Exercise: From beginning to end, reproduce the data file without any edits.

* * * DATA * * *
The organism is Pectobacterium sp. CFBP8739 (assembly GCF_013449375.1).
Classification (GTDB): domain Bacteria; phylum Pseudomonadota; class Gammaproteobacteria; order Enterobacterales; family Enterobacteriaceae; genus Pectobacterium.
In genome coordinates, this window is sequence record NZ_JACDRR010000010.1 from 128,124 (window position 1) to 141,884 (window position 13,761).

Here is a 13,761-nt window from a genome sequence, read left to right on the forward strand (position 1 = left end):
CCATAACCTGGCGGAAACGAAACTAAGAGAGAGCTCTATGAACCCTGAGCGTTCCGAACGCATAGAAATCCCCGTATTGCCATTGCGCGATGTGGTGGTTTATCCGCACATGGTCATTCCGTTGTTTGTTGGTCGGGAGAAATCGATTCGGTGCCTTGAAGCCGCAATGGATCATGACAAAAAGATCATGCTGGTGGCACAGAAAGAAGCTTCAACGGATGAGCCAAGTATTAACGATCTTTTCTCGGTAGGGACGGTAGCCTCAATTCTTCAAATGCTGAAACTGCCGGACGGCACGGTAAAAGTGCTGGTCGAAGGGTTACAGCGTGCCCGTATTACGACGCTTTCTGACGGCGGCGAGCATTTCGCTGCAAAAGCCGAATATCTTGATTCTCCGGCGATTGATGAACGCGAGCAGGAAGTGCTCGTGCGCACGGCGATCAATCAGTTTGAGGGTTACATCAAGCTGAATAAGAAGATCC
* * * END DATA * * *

The organism is Pectobacterium sp. CFBP8739 (assembly GCF_013449375.1).
Classification (GTDB): domain Bacteria; phylum Pseudomonadota; class Gammaproteobacteria; order Enterobacterales; family Enterobacteriaceae; genus Pectobacterium.
In genome coordinates, this window is sequence record NZ_JACDRR010000010.1 from 128,124 (window position 1) to 141,884 (window position 13,761).

Here is a 13,761-nt window from a genome sequence, read left to right on the forward strand (position 1 = left end):
CCATAACCTGGCGGAAACGAAACTAAGAGAGAGCTCTATGAACCCTGAGCGTTCCGAACGCATAGAAATCCCCGTATTGCCATTGCGCGATGTGGTGGTTTATCCGCACATGGTCATTCCGTTGTTTGTTGGTCGGGAGAAATCGATTCGGTGCCTTGAAGCCGCAATGGATCATGACAAAAAGATCATGCTGGTGGCACAGAAAGAAGCTTCAACGGATGAGCCAAGTATTAACGATCTTTTCTCGGTAGGGACGGTAGCCTCAATTCTTCAAATGCTGAAACTGCCGGACGGCACGGTAAAAGTGCTGGTCGAAGGGTTACAGCGTGCCCGTATTACGACGCTTTCTGACGGCGGCGAGCATTTCGCTGCAAAAGCCGAATATCTTGATTCTCCGGCGATTGATGAACGCGAGCAGGAAGTGCTCGTGCGCACGGCGATCAATCAGTTTGAGGGTTACATCAAGCTGAATAAGAAGATCC